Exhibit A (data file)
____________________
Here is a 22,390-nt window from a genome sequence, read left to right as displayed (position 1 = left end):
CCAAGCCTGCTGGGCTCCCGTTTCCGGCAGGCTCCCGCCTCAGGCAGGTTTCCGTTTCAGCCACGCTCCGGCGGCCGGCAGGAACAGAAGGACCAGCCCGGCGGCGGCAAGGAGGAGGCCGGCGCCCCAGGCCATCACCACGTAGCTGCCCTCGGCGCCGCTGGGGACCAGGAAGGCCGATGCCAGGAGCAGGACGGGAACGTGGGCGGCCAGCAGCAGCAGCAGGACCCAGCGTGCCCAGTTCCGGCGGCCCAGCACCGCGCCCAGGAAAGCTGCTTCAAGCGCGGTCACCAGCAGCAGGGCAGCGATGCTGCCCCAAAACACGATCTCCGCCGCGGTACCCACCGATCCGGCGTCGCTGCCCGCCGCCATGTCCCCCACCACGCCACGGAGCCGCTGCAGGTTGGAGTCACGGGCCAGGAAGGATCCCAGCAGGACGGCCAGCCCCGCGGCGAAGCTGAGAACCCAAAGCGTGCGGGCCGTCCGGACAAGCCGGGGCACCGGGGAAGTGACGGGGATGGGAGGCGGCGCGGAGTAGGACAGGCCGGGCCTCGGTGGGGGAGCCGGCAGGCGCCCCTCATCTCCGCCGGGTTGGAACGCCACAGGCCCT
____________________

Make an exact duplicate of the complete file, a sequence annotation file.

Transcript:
Here is a 22,390-nt window from a genome sequence, read left to right as displayed (position 1 = left end):
CCAAGCCTGCTGGGCTCCCGTTTCCGGCAGGCTCCCGCCTCAGGCAGGTTTCCGTTTCAGCCACGCTCCGGCGGCCGGCAGGAACAGAAGGACCAGCCCGGCGGCGGCAAGGAGGAGGCCGGCGCCCCAGGCCATCACCACGTAGCTGCCCTCGGCGCCGCTGGGGACCAGGAAGGCCGATGCCAGGAGCAGGACGGGAACGTGGGCGGCCAGCAGCAGCAGCAGGACCCAGCGTGCCCAGTTCCGGCGGCCCAGCACCGCGCCCAGGAAAGCTGCTTCAAGCGCGGTCACCAGCAGCAGGGCAGCGATGCTGCCCCAAAACACGATCTCCGCCGCGGTACCCACCGATCCGGCGTCGCTGCCCGCCGCCATGTCCCCCACCACGCCACGGAGCCGCTGCAGGTTGGAGTCACGGGCCAGGAAGGATCCCAGCAGGACGGCCAGCCCCGCGGCGAAGCTGAGAACCCAAAGCGTGCGGGCCGTCCGGACAAGCCGGGGCACCGGGGAAGTGACGGGGATGGGAGGCGGCGCGGAGTAGGACAGGCCGGGCCTCGGTGGGGGAGCCGGCAGGCGCCCCTCATCTCCGCCGGGTTGGAACGCCACAGGCCCT